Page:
In the aftermath of the independence of Pakistan and subsequent Partition of 1947, some investigators supposed that the Punjabi speakers in new Pakistan might give up their native dialects and adopt one or another "Lahnda" dialect; but this did not occur. Most Punjabis in Pakistan including Muslim migrants from East Punjab now speak the Lahnda dialect.

Classification by Ethnologue

Because of the stature of Ethnologue as a widely accepted authority on the identification and classification of dialects and languages, their divergent views of the geographical distribution and dialectal naming of the Punjabi language merit mention. They designate what tradition calls "Punjabi" as "Eastern Punjabi" and they have implicitly adopted the belief (contradicted by other specialists) that the language border between "western Panjabi" and "eastern Panjabi" has shifted since 1947 to coincide with the international border.


English Majhi, Lahori/Amritsari Pothohari Dogri Kangri Pahari
What are you doing? (masculine) Ki karda ae? Ka karne uo? Ke karde o? Ke (kay) peya kare-nanh?
What are you doing? (masculine to address female) Ki kardi aa? Ka karani ay? Ke karani ae? Ke (kay) pai (payi) kare-neenh?
How are you? Ki haal hai, Keh aal e? ke aal a? Tudda ke haal e (eh)?
Do you speak Punjabi? Tusin Punjabi Bol laende ho ? Punjabii bolne uo? Punjabi bolde o? Punjabi uburne o?
Where are you from? Tusin kidhar to ho?/ Tusi kidron aaye ho? Tusa kudhr nay aiyo? Tus kudhr to o? Kathe ne o?
Pleased to meet you Tuhanu mil ke bahut khushi hoyi Tusan milay tay boo khushi oye Tusan nu miliye bahut khusi oyi Tussan mil ke khushi thi.
What's your name? Tuhada naam ki e? Tusan naa ke aa? Tusan da naa kay ai? Tudda ke naanh ve?
My name is ... Mera naam ... e Mara naa ... e Mera naa ... e Mainda naanh ... eh
What is your village's name? Tuhade pind/graan da naam ki hai?/ Tuhada pind/graan kehda hai? Tusane graana naa ke aa? Tusan da graan kay aa? Tudde gerayenh na ke naanh ve?
Yes Haan Ahoo Ah Hanh
No Nahin Naa Naa Nainh
Would you like (to eat) some sweets? Mithaee lainee aa? / Mithaee Khaauge? Mithaee Kaso? Mithaee khaani e? Kuj mitha khaine o?
I love you. Main tainu pyar kardaa Mai tuki pyar karna Mai tusi pyar karna Main tuhan pyar kare-nanh.
We went to the Cinema Assi Cinema gaye sige Assa cinema gaye saa Assi cinema gaye ayan.
Where should I go? Mainu kitthe jana chahida hai? mai kudhar jaa


Front Central Back

There are also nasalized vowels.

Bilabial Labio-

Retroflex Palatal Velar Glottal
Plosive and

voiceless aspirated


Punjabi has three phonemically distinct tone that developed from the lost murmured (or "voiced aspirate") series of consonants. Phonetically the tones are rising or rising-falling contours and they can span over one syllable or two, but phonemically they can be distinguished as high, mid, and low.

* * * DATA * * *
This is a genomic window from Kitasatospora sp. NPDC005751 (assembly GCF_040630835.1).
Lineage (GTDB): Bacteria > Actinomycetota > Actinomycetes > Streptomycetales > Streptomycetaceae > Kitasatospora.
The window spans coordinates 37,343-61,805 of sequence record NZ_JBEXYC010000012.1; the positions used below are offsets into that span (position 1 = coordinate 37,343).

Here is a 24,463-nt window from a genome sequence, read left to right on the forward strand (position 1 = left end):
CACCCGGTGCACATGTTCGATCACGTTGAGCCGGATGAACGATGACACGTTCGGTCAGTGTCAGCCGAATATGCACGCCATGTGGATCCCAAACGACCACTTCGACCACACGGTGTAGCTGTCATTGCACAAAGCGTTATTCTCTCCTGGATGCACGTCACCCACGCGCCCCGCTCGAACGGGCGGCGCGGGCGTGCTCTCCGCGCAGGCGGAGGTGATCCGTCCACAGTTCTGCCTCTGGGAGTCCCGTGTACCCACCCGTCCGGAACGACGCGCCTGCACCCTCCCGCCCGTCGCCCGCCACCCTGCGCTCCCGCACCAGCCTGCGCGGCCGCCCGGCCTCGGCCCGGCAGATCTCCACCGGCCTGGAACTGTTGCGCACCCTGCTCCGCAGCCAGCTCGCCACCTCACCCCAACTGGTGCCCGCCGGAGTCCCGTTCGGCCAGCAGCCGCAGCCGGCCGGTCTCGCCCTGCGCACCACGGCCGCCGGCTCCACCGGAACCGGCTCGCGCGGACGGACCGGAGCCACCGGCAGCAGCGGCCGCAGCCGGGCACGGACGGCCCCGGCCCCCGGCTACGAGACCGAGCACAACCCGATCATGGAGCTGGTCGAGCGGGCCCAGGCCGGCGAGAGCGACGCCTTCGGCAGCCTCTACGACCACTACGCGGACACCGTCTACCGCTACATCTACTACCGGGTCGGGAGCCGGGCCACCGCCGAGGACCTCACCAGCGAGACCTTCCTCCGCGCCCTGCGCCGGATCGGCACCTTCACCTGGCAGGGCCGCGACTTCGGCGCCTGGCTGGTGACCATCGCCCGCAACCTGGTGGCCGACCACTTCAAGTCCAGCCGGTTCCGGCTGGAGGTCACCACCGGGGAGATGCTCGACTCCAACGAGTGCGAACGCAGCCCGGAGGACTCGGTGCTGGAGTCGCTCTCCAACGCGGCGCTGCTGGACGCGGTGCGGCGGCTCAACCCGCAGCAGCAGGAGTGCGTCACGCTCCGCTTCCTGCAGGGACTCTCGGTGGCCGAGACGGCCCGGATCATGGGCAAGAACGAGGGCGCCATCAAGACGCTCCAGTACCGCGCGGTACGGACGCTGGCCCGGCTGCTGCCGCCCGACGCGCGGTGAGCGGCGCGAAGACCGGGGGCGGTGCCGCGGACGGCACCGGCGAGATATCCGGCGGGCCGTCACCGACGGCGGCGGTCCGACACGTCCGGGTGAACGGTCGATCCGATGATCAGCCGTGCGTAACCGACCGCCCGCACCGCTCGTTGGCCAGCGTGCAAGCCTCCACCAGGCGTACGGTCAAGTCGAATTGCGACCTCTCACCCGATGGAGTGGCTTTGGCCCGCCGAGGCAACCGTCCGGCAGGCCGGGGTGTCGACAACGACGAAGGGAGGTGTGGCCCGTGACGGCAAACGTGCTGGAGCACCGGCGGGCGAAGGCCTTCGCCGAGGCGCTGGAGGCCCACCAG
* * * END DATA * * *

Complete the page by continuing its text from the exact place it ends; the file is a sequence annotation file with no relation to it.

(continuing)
A historical murmured consonant (voiced aspirate consonant) in word initial position became tenuis and left a low tone on the two syllables following it: "horse". A stem final murmured consonant became voiced and left a high tone on the two syllables preceding it: "October". A stem medial murmured consonant which appeared after a short vowel and before a long vowel became voiced and left a low tone on the two syllables following it: "to be lit". Other syllables and words have mid tone.


Writing system

There are several different scripts used for writing the Punjabi language, depending on the region and the dialect spoken, as well as the religion of the speaker. In the Punjab province of Pakistan, the script used is Shahmukhi and differs from the standard Nastaʿlīq script as it has four additional letters. The eastern part of the Punjab region, located in Indiamarker, is divided into three states. In the state of Punjabmarker, Sikhs and others use the Gurmukhī script. Punjabi Hindus who are mainly concentrated in the neighbouring Indian states such of Haryanamarker and Himachal Pradeshmarker, as well as the national capital territry of Delhimarker, sometimes use the Devanāgarī script to write Punjabi.

Notable authors

See List of eastern or judrga Punjabi authors.


Pothohari (Nothern Lahnda,pahari or Modern panjistani) dictionary by Sharif Shad

See also



  • Burling, Robbins. 1970. Man's many voices. New York: Holt, Rinehart and Winston.
  • Ethnologue. Indo-Aryan Classification of 219 languages that have been assigned to the Indo-Aryan grouping of the Indo-Iranian branch of the Indo-European languages.
  • Ethnologue. Languages of India
  • Ethnologue. Languages of Pakistan
  • Grierson, George A. 1904-1928. Grierson's Linguistic Survey of India. Calcutta.
  • Masica, Colin. 1991. The Indo-Aryan languages. Cambridge Univ. Press.
  • Rahman, Tariq. 2006. The role of English in Pakistan with special reference to tolerance and militancy. In Amy Tsui et al., Language, policy, culture and identity in Asian contexts. Routledge. 219-240.
  • Shackle, C. 1970. Punjabi in Lahore. Modern Asian Studies, 4(3):239-267. Available online at JSTOR.

Further reading

  • Bhatia, Tej. 1993. Punjabi : a cognitive-descriptive grammar. Routledge. Series: Descriptive grammars.
  • Gill H.S. [Harjit Singh] and Gleason, H.A. 1969. A reference grammar of Punjabi. Revised edition. Patiala, Punjab, India: Languages Deparmtent, Punjab University.
  • Shackle, C. 1972. Punjabi. London: English Universities Press.